Safety Techniques for Truck Drivers

November 30th, 2016 by

Truck driving is a common profession in the United States. Unfortunately, it can also be rather dangerous. Accidents happen, and even when they’re no fault of the truck driver, they can be hard to avoid with such massive machines.

 

The fact that trucking has been a large part of our nation for so long, however, has some advantages. There are several proven safety techniques to help protect the driver and everyone else on the road. Many of these procedures are at least partially regulated by the law too.

Safety Tips for Driving

 

Big trucks are constantly trekking across the highway. It’s only natural that some of the most important tips are directed at interstate driving. Pilots should:

  • Never tailgate. If there’s not enough space between a tractor trailer and the vehicle in front of it, things can turn deadly in a sudden stopping situation. Most truck-related accidents involve the big rig rear-ending something else, so it’s key to have proper distance. After all, the heavier the load, the longer the stopping time.
  • Signal early. It’s important that truck drivers give others ample warning whenever they’re about to make a change. This rings true on the interstate, but it’s something that’s important any time the truck is in motion.
  • Be mindful of blind spots. There are several of them for a tractor trailer, so good drivers will monitor them frequently. It’s recommended that they check the side mirrors at least every 10 seconds and minimize lane changes.
  • Leave plenty of space to brake for exits. Since it takes so much longer to slow down a vehicle of this size, drivers should be extra diligent when exiting (or entering) the interstate. It’s important that they start slowing down earlier so it can be more gradual.

 

Driver Preparedness

Although there are many things to do to increase safety on the road, there are even more safety techniques that take place before the truck moves. Drivers should always check that all of their signals and other lights are functioning correctly. They should also keep tire chains, reflective triangles, and any other special needs equipment handy at all times.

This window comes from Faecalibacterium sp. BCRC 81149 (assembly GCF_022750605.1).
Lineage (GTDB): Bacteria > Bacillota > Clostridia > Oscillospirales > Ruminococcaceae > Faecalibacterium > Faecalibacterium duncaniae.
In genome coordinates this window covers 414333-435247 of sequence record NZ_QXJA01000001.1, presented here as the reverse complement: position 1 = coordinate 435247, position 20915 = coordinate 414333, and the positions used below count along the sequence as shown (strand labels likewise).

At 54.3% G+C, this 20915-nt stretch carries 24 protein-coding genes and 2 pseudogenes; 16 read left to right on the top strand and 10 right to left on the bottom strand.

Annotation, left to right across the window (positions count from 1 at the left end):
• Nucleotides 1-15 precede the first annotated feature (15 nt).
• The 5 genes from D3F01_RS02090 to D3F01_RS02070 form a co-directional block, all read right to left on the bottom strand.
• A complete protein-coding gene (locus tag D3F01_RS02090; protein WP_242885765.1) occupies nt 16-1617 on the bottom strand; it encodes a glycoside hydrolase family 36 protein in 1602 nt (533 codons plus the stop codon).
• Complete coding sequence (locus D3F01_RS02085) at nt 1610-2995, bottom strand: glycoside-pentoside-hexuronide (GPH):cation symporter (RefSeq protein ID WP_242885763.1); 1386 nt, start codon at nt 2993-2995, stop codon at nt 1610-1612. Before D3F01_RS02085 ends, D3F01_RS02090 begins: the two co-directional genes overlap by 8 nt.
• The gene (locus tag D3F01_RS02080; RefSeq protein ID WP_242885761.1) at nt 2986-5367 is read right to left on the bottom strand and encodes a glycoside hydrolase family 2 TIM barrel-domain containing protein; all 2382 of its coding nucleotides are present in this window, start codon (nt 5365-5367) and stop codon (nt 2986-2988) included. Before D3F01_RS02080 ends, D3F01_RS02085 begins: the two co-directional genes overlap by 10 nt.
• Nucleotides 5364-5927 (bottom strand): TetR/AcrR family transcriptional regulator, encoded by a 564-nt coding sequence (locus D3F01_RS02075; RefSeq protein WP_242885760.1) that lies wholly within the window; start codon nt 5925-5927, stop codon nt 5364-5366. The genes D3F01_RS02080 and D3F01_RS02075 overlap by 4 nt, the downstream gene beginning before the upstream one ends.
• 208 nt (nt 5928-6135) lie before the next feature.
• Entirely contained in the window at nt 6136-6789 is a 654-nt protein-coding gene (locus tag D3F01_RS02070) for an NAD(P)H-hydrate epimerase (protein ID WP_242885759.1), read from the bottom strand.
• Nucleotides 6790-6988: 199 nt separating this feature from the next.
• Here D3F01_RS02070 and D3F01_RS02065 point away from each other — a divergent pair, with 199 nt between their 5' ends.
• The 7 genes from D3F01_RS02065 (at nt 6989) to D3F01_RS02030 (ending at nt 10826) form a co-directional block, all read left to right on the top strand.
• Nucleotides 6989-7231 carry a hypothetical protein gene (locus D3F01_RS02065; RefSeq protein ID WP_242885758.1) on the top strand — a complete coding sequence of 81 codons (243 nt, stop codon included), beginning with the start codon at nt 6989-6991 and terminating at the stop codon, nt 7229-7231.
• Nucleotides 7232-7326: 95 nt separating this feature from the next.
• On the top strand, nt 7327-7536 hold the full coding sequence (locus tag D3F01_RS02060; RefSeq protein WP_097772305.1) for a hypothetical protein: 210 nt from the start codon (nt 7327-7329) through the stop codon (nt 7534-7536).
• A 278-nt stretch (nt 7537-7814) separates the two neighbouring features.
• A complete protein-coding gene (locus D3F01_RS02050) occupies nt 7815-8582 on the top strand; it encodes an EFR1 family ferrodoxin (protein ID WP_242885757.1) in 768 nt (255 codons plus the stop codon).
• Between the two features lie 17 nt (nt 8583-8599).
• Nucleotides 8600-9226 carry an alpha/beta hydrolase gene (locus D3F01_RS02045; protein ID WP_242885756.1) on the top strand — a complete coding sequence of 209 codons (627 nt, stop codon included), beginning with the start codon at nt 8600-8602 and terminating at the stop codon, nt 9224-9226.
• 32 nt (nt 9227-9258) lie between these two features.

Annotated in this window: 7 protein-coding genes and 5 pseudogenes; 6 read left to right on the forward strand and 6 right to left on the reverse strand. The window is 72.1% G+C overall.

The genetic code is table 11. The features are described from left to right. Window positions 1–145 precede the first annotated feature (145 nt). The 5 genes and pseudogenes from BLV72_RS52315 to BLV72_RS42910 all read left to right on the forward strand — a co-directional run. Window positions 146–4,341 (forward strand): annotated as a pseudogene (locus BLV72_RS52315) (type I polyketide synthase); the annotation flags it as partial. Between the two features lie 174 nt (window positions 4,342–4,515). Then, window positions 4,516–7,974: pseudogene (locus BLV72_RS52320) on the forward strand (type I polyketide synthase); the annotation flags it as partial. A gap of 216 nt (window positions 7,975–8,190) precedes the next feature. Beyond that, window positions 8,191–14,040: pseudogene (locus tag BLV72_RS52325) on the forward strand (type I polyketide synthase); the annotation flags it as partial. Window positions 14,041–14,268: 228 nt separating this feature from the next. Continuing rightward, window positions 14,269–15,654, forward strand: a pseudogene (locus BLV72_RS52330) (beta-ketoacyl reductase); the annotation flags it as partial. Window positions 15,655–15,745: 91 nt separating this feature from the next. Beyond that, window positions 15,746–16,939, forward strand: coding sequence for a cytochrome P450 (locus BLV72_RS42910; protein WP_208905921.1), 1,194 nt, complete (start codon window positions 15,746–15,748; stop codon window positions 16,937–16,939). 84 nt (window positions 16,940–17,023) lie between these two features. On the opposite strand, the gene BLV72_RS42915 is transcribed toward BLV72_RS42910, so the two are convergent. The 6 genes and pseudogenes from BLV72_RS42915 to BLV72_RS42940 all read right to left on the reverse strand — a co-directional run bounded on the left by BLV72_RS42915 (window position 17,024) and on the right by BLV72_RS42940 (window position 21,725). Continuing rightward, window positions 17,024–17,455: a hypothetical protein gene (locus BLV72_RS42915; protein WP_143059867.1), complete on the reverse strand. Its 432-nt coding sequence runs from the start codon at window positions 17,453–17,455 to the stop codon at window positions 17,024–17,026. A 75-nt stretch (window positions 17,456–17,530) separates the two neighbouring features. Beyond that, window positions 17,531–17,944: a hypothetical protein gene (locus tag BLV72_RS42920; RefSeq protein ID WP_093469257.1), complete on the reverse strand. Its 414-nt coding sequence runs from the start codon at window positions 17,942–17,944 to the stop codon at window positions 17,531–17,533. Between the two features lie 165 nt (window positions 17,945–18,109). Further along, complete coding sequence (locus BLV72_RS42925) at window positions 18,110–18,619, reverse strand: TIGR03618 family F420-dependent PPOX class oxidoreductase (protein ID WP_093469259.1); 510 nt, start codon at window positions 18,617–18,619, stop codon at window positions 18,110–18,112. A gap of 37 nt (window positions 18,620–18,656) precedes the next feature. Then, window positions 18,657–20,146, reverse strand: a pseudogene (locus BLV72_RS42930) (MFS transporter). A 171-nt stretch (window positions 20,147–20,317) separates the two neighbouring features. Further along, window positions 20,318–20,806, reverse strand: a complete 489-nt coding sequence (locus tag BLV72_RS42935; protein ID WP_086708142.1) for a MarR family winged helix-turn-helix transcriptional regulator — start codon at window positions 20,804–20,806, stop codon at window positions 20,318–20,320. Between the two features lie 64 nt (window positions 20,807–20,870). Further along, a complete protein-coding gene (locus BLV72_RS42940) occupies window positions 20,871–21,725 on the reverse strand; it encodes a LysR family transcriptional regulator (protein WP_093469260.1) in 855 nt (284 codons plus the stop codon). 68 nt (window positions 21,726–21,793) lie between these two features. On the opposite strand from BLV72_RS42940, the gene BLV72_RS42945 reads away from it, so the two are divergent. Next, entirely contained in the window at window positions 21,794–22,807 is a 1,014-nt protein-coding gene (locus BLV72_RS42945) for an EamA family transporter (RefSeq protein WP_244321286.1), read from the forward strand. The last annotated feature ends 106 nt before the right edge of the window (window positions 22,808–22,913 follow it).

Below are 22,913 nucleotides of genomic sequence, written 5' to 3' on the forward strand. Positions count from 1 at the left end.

The truck’s fluids should be monitored as well, and many companies require that their drivers to check them before each shift. This is especially true in extreme hot or cold conditions, since less-than-optimum levels of antifreeze can adversely affect the engine.

 

Perhaps the most important thing to prepare, however, is the driver’s mind. They should always be cautious and courteous to other drivers. Safety should always take priority over speed (particularly when the conditions are poor), and planning ahead is vital. For example, a driver should always add extra space between him or herself and the next vehicle when the roads are wet or snowy or visibility is low.

 

Tractor trailers are involved in thousands of accidents per year, and 90% of those are at least partially due to driver error. Proper training and the implementation of safety techniques like these can go a long way toward keeping more people safe.

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